Mary East: White Horse Pub

The White Horse of Poplar High Street

Mary East was 16 when she and her female friend, whose name has been lost in history, became a couple. At the beginning of this relationship, Mary began to present herself as male and adopted the name James How. Mr. and Mrs. How moved to Poplar in 1745, purchasing The White Horse Pub on Poplar High Street. While running the pub and many other businesses, the couple was said to be very hard-working yet very quiet about their personal lives, which was respected among neighbors. James was a working man, who participated in all civic duties one would presume a man in the 1740s would do, such as serving on a jury and having a spot in the local parish. Some made remarks about James’ effeminacy but their identity was widely accepted in Poplar. Up until 1750, there were no problems concerning James’ identity. However, someone from James’ past told many about James’ previous female identity and threatened James and Mrs. How with blackmail, making them pay 5-10 pounds whenever the blackmailer wished. This continued for 16 years until Mrs. How’s death in 1766. While grieving James was asked again for 100 pounds, but he couldn't pay the sum and was violently attacked outside of the pub, the attackers threatened him with hanging if he did not pay. James escaped and was able to have the attackers arrested, and able to take the attackers to court. While attending court, James showed up in a dress, adorning their feminine features, and asked to be called Mary. By doing this, Mary was able to prove the extortion for great sums of money as well as the assault, and the extortionists were sentenced to 4 years of imprisonment. While Mary won the case, she also outed herself, by doing so she was told she could no longer hold the titles she did as James. Such as owning the Pub, but she could keep the money she had earned from running public housing. We will never know their identity as they would have wished but we can see this as a small victory for those in the LGBTQ+ community before the laws in the upcoming years would lead to oppression and violence.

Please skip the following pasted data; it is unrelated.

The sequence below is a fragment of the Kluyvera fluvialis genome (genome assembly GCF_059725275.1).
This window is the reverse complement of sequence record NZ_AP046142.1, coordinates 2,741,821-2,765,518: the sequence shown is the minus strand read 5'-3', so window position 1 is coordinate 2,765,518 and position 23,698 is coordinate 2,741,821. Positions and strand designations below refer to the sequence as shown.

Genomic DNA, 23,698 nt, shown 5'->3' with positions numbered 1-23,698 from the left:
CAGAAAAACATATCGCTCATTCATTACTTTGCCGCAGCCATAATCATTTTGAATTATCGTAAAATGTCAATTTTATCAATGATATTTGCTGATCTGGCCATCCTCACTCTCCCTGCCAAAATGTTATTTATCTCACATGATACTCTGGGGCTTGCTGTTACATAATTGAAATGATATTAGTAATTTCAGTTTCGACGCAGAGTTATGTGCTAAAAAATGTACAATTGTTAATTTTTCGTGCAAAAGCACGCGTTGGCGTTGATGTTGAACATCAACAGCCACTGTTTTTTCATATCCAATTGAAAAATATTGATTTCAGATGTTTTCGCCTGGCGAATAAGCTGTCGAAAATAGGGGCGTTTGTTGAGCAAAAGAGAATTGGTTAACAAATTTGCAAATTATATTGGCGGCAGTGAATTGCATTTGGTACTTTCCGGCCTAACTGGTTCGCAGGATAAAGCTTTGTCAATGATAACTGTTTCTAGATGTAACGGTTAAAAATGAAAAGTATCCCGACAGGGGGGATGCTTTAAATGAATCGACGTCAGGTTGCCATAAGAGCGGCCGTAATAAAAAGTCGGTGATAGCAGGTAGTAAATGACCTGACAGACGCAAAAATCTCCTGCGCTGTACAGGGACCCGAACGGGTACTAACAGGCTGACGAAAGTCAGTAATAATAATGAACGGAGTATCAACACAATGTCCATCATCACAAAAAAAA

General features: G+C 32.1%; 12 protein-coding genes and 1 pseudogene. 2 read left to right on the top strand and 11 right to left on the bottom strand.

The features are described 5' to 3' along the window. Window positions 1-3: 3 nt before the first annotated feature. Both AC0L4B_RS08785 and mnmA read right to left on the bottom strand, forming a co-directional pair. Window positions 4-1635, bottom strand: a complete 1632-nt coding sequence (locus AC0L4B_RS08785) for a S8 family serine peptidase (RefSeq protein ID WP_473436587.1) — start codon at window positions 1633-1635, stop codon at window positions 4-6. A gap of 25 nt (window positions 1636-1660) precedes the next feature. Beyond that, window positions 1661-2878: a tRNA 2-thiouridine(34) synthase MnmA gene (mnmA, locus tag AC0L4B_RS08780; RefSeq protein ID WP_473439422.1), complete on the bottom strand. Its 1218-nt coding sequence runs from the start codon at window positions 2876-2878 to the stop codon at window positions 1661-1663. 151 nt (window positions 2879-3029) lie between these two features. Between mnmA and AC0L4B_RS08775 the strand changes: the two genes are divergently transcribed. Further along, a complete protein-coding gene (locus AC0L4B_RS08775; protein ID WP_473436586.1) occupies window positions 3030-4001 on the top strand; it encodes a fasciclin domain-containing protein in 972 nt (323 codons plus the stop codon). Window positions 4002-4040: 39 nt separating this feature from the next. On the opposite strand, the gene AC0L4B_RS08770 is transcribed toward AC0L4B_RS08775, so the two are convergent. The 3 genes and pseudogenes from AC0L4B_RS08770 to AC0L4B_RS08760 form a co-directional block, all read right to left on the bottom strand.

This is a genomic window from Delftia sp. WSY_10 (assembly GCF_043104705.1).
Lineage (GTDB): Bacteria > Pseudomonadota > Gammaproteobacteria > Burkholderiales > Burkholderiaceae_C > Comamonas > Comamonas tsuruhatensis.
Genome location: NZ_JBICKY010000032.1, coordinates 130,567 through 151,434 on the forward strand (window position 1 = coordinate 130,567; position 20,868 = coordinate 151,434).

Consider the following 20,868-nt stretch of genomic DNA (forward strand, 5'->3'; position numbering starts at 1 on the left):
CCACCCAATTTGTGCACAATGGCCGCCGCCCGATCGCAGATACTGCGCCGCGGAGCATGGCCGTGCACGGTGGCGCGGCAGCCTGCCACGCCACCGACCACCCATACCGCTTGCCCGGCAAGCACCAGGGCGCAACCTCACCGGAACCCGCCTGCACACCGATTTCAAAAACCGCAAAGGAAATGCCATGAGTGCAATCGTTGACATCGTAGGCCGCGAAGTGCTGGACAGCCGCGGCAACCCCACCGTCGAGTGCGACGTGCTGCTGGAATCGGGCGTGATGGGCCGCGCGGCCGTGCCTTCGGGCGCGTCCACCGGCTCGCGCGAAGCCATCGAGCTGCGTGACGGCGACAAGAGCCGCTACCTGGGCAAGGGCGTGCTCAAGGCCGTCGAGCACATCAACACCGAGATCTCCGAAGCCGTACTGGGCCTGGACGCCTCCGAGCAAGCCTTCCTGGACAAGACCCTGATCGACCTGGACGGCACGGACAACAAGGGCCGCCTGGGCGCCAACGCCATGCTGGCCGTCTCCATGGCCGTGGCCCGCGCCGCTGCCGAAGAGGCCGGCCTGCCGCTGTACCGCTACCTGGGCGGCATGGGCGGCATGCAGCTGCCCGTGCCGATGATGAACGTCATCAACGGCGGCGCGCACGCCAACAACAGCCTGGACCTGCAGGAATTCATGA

Flanagan, Ruby. “Mary East, Poplar, and LGBTQ+ Equality.” Poplar LDN, 28 Mar. 2023,

Accessed, April 17, 2023

“The White Horse, Poplar High Street.” City of London, 17 May 2022,

Accessed, April 17, 2023

Associated Place(s)

Event date:

circa. 1745